Cristiano Ronaldo is the website's most expensive player
The Premier League could join the NFT craze by selling rights to players to be traded as digital football stickers.
Sorare, a French technology start-up that allows users to trade virtual cards representing players on the blockchain, has raised $680m (£498m) from investors including SoftBank, the Japanese investment giant.
Nicolas Julia, its chief executive, said the company was hoping to build on a recent rights deal with Spain’s La Liga by forging deals with major leagues including the English top flight.
"We have had conversations, we have been in touch for a while, and hopefully we will have something to announce with the Premier League," he said. The company is believed to have expressed an interest with the league, although discussions are not at an advanced stage.
NFTs, pieces of code linked to unique digital collectibles, have exploded in the last year, with billions in transactions in the first half of the year alone.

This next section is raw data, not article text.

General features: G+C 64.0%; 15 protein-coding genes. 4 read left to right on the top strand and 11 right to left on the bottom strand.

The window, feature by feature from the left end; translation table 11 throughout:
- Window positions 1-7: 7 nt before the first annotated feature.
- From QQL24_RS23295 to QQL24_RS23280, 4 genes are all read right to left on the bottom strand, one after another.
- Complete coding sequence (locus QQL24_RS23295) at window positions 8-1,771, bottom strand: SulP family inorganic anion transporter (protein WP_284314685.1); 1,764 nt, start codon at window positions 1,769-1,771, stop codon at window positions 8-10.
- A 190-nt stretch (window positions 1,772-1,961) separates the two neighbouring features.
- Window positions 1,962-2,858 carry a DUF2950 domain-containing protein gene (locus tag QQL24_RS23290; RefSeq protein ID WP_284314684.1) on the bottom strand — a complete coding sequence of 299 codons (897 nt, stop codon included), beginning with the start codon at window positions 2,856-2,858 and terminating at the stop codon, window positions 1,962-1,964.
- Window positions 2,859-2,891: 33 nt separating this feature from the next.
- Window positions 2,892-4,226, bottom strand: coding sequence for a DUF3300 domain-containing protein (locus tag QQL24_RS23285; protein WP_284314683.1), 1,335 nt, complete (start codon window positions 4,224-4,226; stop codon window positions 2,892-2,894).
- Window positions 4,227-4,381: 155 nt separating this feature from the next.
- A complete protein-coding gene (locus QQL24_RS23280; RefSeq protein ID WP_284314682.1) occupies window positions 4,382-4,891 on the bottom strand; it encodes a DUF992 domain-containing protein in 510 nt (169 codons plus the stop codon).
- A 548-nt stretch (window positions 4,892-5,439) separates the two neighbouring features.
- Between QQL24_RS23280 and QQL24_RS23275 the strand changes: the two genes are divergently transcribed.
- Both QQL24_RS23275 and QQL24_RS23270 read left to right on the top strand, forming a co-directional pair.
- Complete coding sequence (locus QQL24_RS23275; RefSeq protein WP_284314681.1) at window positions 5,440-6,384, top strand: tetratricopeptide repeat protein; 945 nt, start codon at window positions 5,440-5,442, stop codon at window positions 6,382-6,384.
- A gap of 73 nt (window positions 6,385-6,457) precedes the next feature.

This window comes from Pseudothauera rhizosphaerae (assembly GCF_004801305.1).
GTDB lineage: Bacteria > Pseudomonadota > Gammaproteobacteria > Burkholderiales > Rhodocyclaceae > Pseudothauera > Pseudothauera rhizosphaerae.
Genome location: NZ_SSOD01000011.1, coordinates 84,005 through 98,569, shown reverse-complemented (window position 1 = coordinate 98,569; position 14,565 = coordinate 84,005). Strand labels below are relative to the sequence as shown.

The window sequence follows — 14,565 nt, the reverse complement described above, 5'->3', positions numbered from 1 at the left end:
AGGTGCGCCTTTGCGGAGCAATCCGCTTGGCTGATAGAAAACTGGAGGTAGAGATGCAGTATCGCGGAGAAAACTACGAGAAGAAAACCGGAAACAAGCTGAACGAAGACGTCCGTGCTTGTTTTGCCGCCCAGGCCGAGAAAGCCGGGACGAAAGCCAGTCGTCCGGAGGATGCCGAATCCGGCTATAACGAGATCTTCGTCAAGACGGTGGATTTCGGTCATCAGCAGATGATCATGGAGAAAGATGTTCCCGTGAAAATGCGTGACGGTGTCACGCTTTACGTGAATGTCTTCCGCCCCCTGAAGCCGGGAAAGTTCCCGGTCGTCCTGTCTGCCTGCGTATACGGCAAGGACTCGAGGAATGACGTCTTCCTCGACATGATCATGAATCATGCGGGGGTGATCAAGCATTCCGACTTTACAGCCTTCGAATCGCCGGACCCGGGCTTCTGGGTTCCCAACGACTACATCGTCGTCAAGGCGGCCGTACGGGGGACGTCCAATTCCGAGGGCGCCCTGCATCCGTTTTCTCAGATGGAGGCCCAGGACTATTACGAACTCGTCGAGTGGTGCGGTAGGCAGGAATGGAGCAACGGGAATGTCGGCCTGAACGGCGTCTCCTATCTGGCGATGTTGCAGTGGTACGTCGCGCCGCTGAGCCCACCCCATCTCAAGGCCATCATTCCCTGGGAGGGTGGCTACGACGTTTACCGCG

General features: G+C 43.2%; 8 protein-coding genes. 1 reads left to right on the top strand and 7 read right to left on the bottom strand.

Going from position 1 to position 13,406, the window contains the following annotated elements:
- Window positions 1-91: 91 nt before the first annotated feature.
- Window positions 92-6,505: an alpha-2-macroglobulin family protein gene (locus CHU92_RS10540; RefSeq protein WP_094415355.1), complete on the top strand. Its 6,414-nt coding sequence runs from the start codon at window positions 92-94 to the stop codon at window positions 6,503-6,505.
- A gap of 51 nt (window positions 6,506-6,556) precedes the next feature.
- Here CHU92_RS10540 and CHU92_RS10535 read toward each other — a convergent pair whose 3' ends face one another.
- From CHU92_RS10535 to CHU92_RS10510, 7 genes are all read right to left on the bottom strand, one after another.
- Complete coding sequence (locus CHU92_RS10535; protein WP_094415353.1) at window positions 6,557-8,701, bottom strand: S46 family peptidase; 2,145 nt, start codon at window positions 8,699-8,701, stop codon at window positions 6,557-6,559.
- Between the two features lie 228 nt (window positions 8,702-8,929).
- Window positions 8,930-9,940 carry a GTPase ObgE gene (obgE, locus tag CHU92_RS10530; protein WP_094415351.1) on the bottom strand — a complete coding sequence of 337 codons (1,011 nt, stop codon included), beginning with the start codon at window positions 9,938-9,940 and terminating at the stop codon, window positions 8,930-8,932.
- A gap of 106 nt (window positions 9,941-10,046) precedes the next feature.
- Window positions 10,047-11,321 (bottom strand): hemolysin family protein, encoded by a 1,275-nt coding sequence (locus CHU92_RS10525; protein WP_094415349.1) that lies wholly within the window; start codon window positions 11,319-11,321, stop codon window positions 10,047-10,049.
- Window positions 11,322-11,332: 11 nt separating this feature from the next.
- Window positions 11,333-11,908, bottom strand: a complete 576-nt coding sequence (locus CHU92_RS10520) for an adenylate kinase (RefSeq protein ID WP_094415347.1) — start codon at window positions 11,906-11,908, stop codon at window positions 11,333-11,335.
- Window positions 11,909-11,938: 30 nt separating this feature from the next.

Licensing the rights to players and teams could produce much-needed revenue for leagues after revenues suffered during the pandemic. Mr Julia said it would involve a one-off payment and then royalties when player cards are bought and sold.
Sorare encourages users to purchase players to take part in fantasy football-esque competitions by purchasing teams of players. There are a limited number of NFTs for each player, and some have traded for hundreds of thousands.
What are NFTs?
The most expensive card, for Portuguese footballer Cristiano Ronaldo, traded hands for €245,072 (£210,482).
A deal with the Premier League would follow in the footsteps of the NBA, which has made millions from Top Shots, NFT replicas of moments in basketball games.
Sorare, set up three years ago, has around half a million users and has sold $150m (£110m) worth of cards this year. The fundraising from SoftBank’s Vision Fund 2 and its Latin America Fund, values the company at $4.3bn. Other investors include Silicon Valley venture capital firm Benchmark and footballers Gerard Piqué, Antoine Griezmann and Rio Ferdinand.
"It’s new and fresh money for the clubs and the leagues, we are creating a new market, it’s not competing with existing partnerships," Mr Julia said. He said the company was also seeking deals with other sports leagues.
Several football clubs have embraced NFTs to date, with Man City, Arsenal and Real Madrid selling the collectibles.